Can you help your baby sleep through the night?
Fortunately, the answer to this question is a resounding ‘Yes’! (I see sleep-deprived parents prick up their ears). Waking during the night can be caused by a number of things, but one of the most common and easily remedied is low blood sugar levels (resulting from an initial blood sugar spike).
Mainstream advice seems to be to offer your child/baby a carbohydrate-rich diet, especially high in baby cereals and rice. This is a problem for children because – until they are between the ages of 12-36 months – they cannot produce the digestive enzymes required to deal with starchy carbohydrates, so eating these foods causes their little digestive systems a lot of stress and can lead to ongoing future gut issues. It also causes blood sugar problems (which can ultimately, in the worst-case scenario, lead to Diabetes). Every meal should, instead, be high in good quality proteins and fats, and should also include vegetables.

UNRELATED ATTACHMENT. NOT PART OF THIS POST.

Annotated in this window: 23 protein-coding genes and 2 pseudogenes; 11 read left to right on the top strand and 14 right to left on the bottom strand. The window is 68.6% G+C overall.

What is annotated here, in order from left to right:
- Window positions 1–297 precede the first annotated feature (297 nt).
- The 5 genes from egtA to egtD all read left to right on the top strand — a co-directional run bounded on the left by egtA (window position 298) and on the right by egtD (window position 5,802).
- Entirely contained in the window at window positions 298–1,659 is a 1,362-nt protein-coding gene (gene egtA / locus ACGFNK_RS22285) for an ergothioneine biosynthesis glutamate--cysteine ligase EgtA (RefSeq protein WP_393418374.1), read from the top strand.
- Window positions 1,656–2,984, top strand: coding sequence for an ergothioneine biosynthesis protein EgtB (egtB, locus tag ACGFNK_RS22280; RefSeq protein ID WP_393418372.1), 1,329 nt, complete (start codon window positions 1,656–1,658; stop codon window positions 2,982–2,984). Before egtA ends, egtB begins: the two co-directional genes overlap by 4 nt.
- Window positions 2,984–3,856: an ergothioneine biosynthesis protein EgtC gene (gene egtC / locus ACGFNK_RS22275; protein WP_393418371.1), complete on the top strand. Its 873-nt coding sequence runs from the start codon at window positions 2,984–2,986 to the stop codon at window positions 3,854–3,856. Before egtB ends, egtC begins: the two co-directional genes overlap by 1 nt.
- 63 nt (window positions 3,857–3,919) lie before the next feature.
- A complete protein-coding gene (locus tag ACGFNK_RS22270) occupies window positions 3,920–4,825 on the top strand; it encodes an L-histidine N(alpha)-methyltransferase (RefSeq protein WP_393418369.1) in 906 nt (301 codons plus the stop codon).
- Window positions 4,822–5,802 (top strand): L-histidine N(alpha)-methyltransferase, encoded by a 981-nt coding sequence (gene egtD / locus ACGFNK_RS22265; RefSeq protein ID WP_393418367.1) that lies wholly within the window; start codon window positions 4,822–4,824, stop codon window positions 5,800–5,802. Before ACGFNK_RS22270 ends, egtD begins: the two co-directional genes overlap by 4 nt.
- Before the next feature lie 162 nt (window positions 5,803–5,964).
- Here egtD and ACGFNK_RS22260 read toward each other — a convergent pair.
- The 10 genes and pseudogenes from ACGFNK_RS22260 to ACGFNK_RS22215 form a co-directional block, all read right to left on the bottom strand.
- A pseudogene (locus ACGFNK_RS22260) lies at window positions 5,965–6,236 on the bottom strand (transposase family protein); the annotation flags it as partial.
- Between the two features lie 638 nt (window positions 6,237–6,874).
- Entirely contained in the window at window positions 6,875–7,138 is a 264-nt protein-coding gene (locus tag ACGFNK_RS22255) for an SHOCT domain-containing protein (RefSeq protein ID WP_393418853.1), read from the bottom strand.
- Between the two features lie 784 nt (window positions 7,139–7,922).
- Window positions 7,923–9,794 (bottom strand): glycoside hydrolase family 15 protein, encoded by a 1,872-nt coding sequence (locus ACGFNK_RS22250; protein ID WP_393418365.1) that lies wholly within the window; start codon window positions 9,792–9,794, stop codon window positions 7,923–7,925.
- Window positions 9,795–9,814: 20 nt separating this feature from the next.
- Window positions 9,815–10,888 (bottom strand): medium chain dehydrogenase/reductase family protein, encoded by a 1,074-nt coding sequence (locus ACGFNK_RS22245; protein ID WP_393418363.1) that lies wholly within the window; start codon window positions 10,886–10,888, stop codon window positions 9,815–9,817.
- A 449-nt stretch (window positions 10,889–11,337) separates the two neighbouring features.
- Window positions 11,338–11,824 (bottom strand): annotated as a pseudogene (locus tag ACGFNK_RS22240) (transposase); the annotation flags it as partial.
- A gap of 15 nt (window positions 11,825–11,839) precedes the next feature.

When diets are high in starchy carbs, blood sugar levels rise dramatically, leading to insulin production and then a resulting fall in blood sugar and ultimately, an increase in adrenalin (this hormone is responsible for picking blood sugar levels back up again). Think of how your feel when your adrenalin is flowing … hyper alert and ready to ‘take flight or fight’. This adrenalin surge is what can waken your baby during the night and can lead to ongoing restlessness.
Other things you can do to ensure a good night’s sleep are:
- Black out your baby’s room, so that you cannot see your hand in front of your face (this ensures that cortisol levels remain low, thus allowing melatonin – the ‘sleep’ hormone – to rise).
- In the 90 minutes prior to bedtime, make sure your baby is not exposed to overhead lighting … use lamps and dimmers, or candlelight (again, this brings cortisol levels down, allowing melatonin to rise naturally).
For more information, contact Tanya Wyatt, 32 7th Ave, Walmer (tel 041 581 1679) during office hours or contact her at firstname.lastname@example.org